Nelson Mandela died recently and every news network and program has rightly devoted a good deal of time to remembering his legacy. By plain fact he did good as he lead his people. He was a flawed man, but those flaws reveal a complexity of character that should be an assurance to anyone that their failures and their weaknesses are no death blow to accomplishing real good, nor are they an excuse for failing to do so. I don’t know every nuance of his biography, but I know that the story of a young, frustrated man passing through such a crucible as 27 years in prison to be poured out as a humble leader of inexorable strength pushing to end apartheid is a beautiful story. Nelson Mandela’s legacy of justice matters.
One news program, though, made an odd choice in its coverage. 20/20 ended an hour-long special with a pair of children’s choirs singing “Imagine” by John Lennon. Nelson Mandela had the courage to imagine a world without apartheid and so children, our hope for the future, should honor his legacy with this inspiring song. But the message of Lennon’s song totally undercuts any talk of legacy, of lasting good, so an hour of tribute to Mandela’s courage and meaningful conviction ended with this weird moment of meaninglessness, albeit cut with wistfully diluting sentiment.
Lennon opens with an altar call of sorts, a hymn of invitation to “imagine there’s no heaven/it’s easy if you try/no hell below us/above us only sky.” His song preaches that people only kill and starve each other to serve religion or government. Whether The Man or The Man Upstairs, any such authority ends in abuse. Therefore, Lennon prefers to imagine the end of such authority. God is greater than government, so he ultimately envisions a cosmic power vacuum. What if join him in this? No devils, no angels, just dirt below and clouds above. With no heaven and therefore no hell, the sky will indeed be empty. Will we find people living for today, eruptions of benevolence and brotherhood? Or will we lose more than we might imagine by tossing heaven and hell onto the trash pile of ideas we’ve outgrown?
In our modern age, the afterlife is heated and hammered, like iron in a blacksmith’s tongs, into all sorts of shapes to serve all sorts of masters. Even as it changes shape, the theme of ultimate justice endures. Good people go to heaven, bad people go to hell—that dichotomy pervades vast swaths of human culture across time and place. How the sheep and goats get sorted is a real source of contention, but the winnowing is nearly universal. Perhaps from boredom with all the variations on this theme or perhaps from irritation at a continual vague sense of guilt, it’s become fashionable to throw out the idea of hell altogether (maybe people just don’t want to think about going there). But then you get into trouble.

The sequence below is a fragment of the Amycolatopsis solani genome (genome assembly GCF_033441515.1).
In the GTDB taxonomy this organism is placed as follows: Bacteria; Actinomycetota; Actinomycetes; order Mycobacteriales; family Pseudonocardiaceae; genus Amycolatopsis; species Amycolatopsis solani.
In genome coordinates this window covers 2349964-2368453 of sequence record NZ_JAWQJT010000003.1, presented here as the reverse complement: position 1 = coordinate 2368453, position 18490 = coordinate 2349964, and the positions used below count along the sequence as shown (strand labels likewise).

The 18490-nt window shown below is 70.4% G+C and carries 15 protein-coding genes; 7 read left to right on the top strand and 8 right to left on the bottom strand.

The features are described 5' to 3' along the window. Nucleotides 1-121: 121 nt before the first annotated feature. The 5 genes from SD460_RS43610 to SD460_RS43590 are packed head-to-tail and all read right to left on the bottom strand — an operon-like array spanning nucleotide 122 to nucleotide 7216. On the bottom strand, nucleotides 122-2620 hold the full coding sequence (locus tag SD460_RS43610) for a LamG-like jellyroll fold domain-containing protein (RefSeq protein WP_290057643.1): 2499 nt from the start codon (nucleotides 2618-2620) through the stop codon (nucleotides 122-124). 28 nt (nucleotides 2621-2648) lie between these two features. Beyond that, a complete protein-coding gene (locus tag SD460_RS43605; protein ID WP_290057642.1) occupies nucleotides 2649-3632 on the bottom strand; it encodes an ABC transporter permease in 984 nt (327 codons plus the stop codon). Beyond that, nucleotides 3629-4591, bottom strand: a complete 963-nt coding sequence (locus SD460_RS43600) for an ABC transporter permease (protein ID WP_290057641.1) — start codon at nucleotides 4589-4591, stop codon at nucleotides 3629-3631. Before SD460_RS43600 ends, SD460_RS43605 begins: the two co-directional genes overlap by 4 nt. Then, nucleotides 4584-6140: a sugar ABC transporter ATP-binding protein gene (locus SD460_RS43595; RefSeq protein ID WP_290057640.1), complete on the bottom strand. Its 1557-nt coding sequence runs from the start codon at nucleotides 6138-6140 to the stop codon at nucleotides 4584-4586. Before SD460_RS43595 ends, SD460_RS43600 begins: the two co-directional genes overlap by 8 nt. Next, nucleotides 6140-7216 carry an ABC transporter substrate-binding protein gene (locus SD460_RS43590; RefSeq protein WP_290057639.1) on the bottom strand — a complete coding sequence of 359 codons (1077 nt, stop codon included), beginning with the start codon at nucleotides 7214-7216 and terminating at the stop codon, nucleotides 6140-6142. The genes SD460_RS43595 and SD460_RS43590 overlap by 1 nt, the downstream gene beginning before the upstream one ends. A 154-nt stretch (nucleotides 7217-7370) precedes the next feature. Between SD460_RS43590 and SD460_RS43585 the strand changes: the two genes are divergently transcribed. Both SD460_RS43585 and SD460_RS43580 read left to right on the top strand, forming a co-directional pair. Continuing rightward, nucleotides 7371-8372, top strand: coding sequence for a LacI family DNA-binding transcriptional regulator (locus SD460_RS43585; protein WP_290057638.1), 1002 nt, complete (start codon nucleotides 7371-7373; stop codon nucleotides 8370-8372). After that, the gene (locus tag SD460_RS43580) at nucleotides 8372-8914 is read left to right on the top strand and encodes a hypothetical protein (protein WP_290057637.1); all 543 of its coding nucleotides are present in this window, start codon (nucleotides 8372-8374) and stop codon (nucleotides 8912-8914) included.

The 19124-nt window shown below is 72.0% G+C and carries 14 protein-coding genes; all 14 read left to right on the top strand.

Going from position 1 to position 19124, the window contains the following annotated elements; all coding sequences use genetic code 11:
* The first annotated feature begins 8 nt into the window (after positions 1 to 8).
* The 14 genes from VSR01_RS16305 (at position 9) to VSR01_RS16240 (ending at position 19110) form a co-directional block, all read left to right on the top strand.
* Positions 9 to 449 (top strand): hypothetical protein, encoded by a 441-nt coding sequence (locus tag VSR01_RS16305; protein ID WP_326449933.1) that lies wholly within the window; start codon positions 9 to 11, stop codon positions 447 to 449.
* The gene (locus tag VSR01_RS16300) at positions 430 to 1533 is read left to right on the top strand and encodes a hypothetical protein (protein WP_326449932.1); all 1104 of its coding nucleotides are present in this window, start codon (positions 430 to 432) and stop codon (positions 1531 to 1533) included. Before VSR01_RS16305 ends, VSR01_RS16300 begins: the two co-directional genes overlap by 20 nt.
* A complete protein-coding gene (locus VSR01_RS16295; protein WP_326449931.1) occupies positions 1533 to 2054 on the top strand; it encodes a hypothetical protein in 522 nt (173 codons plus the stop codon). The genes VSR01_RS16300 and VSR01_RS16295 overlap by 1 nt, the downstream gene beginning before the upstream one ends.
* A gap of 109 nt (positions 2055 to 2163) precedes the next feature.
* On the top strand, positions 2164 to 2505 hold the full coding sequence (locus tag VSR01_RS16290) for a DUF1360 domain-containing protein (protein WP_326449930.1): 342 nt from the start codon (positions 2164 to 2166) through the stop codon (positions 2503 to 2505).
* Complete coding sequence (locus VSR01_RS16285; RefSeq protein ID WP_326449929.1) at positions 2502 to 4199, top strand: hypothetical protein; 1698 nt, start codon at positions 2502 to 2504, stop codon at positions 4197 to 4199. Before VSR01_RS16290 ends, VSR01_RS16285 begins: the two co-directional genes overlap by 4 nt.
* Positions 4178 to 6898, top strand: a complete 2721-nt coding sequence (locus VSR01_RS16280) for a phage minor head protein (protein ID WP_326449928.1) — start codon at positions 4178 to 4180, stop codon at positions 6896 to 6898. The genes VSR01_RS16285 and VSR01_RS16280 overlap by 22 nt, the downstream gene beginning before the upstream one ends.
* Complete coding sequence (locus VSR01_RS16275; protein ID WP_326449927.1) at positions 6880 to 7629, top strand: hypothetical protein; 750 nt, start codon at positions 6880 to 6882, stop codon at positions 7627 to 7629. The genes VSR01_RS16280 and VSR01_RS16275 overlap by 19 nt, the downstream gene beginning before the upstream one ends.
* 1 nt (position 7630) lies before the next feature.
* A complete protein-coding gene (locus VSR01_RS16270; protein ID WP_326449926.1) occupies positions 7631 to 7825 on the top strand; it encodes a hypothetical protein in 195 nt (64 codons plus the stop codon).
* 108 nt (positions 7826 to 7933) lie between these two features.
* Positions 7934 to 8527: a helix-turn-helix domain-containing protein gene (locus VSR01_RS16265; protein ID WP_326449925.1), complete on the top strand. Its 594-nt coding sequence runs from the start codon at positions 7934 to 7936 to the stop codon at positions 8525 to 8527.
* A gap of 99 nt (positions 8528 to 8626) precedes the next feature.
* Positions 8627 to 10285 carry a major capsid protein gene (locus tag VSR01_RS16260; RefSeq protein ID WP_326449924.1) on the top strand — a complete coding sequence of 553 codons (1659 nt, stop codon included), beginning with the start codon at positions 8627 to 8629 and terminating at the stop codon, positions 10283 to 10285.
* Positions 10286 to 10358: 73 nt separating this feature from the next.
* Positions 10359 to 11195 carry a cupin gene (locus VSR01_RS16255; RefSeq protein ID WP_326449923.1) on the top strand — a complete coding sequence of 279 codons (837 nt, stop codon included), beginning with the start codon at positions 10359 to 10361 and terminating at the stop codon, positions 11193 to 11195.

Not so deep down, we all know there is evil in the world that doesn’t always meet its proper end in this life—neither redemption nor justice. Hell would certainly make sense, but we’ve imagined that away. If you believe in a heaven without a hell, though, you have to get cozy with the idea of bunking next to Hitler in the sweet by and by. That won’t do, so Lennon rightly realizes he must dismiss the afterlife completely—no heaven, no hell, just nothing everlasting I guess. Setting aside the idea that being unmade in such way sounds more like hell for everyone, it remains that life and doing—good or evil—become pointless. You either wind up in the same place as everyone else no matter what so who cares, or you cease as though you never were and what matters then?
When Lennon tosses heaven and hell he loses two things he probably wishes he’d kept: the ability to tell whether anything is good or bad and any real motivation for self-sacrifice. On the point of good and bad: without an outside vantage point life spirals down into a relativistic cesspool. In the parable of the blind men encountering the strange beast and making claims based on what they felt with their hands, they’d all be correct without an outside observer to say the perceived snake, rope, and tree trunk actually added up to an elephant. Of course, the sightless men would all be wrong, too. It’s the problem of polytheism: without one God to set the standard by which good and evil take weight, you have many gods and many standards and no way to weigh any one against the other (at least no peaceful way). They all weigh the same and they all might as well weigh nothing. Morality is unmade and a great darkness awakens.
What happens when two gods and their two truths come into conflict? Which will sacrifice for the other? Which could? Each must certainly want the most pleasure and power in this life because each faces death, the absolute end with no beyond and no hope for reward or dread of justice. Why on earth choose weakness and risk death or discomfort with the strength to avoid both? In a world of nothing and unto nothing, that is an unanswerable question.
Even if, if one of those gods, John Lennon perhaps, chose a noble sacrifice, how could he ever reasonably expect others to follow suit having imagined no heaven, no hell? His plea could only come from arrogance, from the untethered conviction that his desire for lower, broader prosperity is better than their desire for higher and more narrow. A weightless request easily ignored.